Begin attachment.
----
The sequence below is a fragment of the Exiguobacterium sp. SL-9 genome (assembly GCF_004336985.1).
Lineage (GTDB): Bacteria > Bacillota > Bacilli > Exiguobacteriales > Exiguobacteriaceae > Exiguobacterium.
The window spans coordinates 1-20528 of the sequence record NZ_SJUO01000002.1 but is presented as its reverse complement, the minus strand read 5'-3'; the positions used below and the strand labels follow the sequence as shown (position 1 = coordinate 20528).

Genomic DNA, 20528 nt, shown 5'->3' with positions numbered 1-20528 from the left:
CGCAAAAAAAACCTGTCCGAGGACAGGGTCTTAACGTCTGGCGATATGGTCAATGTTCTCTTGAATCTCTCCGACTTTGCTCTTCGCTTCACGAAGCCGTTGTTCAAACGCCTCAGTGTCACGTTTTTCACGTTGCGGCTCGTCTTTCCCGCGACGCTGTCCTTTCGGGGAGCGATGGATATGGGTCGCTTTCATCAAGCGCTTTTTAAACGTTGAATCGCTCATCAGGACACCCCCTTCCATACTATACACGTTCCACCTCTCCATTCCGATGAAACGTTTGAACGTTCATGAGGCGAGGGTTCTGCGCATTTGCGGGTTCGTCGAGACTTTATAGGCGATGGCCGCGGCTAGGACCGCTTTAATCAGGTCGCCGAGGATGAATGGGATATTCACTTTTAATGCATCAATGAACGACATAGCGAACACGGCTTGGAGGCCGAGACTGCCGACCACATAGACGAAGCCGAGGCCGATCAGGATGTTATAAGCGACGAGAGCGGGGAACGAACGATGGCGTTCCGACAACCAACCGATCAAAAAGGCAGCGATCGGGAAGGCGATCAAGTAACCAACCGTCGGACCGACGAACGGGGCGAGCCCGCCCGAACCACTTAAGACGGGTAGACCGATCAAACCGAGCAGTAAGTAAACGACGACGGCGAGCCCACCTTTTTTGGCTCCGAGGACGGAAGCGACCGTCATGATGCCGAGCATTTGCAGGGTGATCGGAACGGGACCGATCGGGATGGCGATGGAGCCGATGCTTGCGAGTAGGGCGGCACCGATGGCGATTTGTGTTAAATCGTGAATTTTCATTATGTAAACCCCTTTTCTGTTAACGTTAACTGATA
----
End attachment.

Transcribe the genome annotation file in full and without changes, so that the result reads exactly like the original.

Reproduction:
The sequence below is a fragment of the Exiguobacterium sp. SL-9 genome (assembly GCF_004336985.1).
Lineage (GTDB): Bacteria > Bacillota > Bacilli > Exiguobacteriales > Exiguobacteriaceae > Exiguobacterium.
The window spans coordinates 1-20528 of the sequence record NZ_SJUO01000002.1 but is presented as its reverse complement, the minus strand read 5'-3'; the positions used below and the strand labels follow the sequence as shown (position 1 = coordinate 20528).

Genomic DNA, 20528 nt, shown 5'->3' with positions numbered 1-20528 from the left:
CGCAAAAAAAACCTGTCCGAGGACAGGGTCTTAACGTCTGGCGATATGGTCAATGTTCTCTTGAATCTCTCCGACTTTGCTCTTCGCTTCACGAAGCCGTTGTTCAAACGCCTCAGTGTCACGTTTTTCACGTTGCGGCTCGTCTTTCCCGCGACGCTGTCCTTTCGGGGAGCGATGGATATGGGTCGCTTTCATCAAGCGCTTTTTAAACGTTGAATCGCTCATCAGGACACCCCCTTCCATACTATACACGTTCCACCTCTCCATTCCGATGAAACGTTTGAACGTTCATGAGGCGAGGGTTCTGCGCATTTGCGGGTTCGTCGAGACTTTATAGGCGATGGCCGCGGCTAGGACCGCTTTAATCAGGTCGCCGAGGATGAATGGGATATTCACTTTTAATGCATCAATGAACGACATAGCGAACACGGCTTGGAGGCCGAGACTGCCGACCACATAGACGAAGCCGAGGCCGATCAGGATGTTATAAGCGACGAGAGCGGGGAACGAACGATGGCGTTCCGACAACCAACCGATCAAAAAGGCAGCGATCGGGAAGGCGATCAAGTAACCAACCGTCGGACCGACGAACGGGGCGAGCCCGCCCGAACCACTTAAGACGGGTAGACCGATCAAACCGAGCAGTAAGTAAACGACGACGGCGAGCCCACCTTTTTTGGCTCCGAGGACGGAAGCGACCGTCATGATGCCGAGCATTTGCAGGGTGATCGGAACGGGACCGATCGGGATGGCGATGGAGCCGATGCTTGCGAGTAGGGCGGCACCGATGGCGATTTGTGTTAAATCGTGAATTTTCATTATGTAAACCCCTTTTCTGTTAACGTTAACTGATA